“Two Army privates were hauled up before the military court charged with kicking the General in the buttocks. The 1st private was called on to explain his actions. He said, I opened the limo’s car door and stepped back to let the General in. But the General stepped on my toes! It was a reflex action that caused me to kick the General. The judges believed him and so he was excused. The 2nd private was called on to explain his actions why he had booted the General. He said, Oh, that’s simple. When I saw the Private boot the General in the butt, I thought the war was over.”
We blow our noses with Kleenex. We make extra copies by Xeroxing. Our kids eat too much Kraft dinner. And Googling stuff has become the arbiter to all (sober or unsober) arguments that once were settled (correctly or incorrectly) by dominant aggressive behaviour. And every consultant has on his shelf the step-by-step process of turning your company into an iconic brand – regardless if you sell hi-tech equipment or rubber boots.
With every iconic brand comes a minimum level of expectations. We like our doctors to wear white lab coats and a stethoscope; airplane pilots to wear a uniform; luxury cars to run quietly and expensively; our food servers to have clean hands; and stainless steel to be shiny and expensive looking.
Stainless steel comes with a minimum level of expectations, fair or unfair. We know that when stainless steel has been welded correctly, the heaviest lifting has been done. Mistakes in welding stainless steel are costly and can show up embarrassingly at a later date. Yet, the most inexperienced person knows what stainless steel should look like. One of the things they do know: it shouldn’t have discoloration where the welding was done. And they are correct. Though, probably they don’t know why they’re correct.
There’s a variety of ways of getting rid of the discoloration and restoring the stainless to its original condition. You can grind it, or brush it, or sand blast it, and/or pickle it. Grinding it you need to be careful that iron particles don’t become embedded in the stainless. Brushing it you need to make sure that the chromium depleted zone is removed. Sand blasting it you need to make sure the sand or grit is perfectly clean and not too old.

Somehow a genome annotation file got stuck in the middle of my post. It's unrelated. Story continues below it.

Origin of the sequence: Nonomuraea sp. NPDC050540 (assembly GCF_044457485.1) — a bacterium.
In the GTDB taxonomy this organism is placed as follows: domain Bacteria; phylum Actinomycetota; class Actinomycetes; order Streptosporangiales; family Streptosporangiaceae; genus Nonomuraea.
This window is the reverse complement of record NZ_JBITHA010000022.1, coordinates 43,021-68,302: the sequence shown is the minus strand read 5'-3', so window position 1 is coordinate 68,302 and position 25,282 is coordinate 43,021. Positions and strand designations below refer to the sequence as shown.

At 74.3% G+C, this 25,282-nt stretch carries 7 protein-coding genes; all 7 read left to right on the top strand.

Using chemicals on the weld can produce superior results.
It also works well with mechanical methods to achieve those top-notch results. But working with chemicals that contain toxic acids means there’ll be no wearing shorts and sunglasses as you slap the stuff on. On top of wearing proper clothing, there needs to be a procedure for disposing of the waste.
Yes there is a simpler method for cleaning those welds. Walters has in their product line an electro-cleaning system called the Surfox.
The Surfox system has some attractive advantages over the above listed methods:
One, (the most important thing) it does the job. It cleans and fully passivates the stainless surface bringing it back to its original condition.
Two, it doesn’t use toxic pickling pastes that can cause severe chemical burns and long accident reports to fill out.
Three, it doesn’t require the smartest person in the room to use it.
Most workers can easily figure out how to run it and do a good job.
Four, you’re going to spend less time doing the job, cleaning it up and worrying about it.
Five, the worker is better able to monitor the amount of cleaning fluid being used. The machine pumps out the cleaning fluid through the pad.
This helps to not overuse the fluid and creates quick results (i.e. the weld stain is there or it isn’t there).
The chemical method does a good job but the Surfox goes one step better. It reduces the time, worry and risk that comes with toxic chemicals and obtains the high prize: a good job.
If we can help you or answer questions or even give a demo about cleaning stainless steel, feel free to give us a call.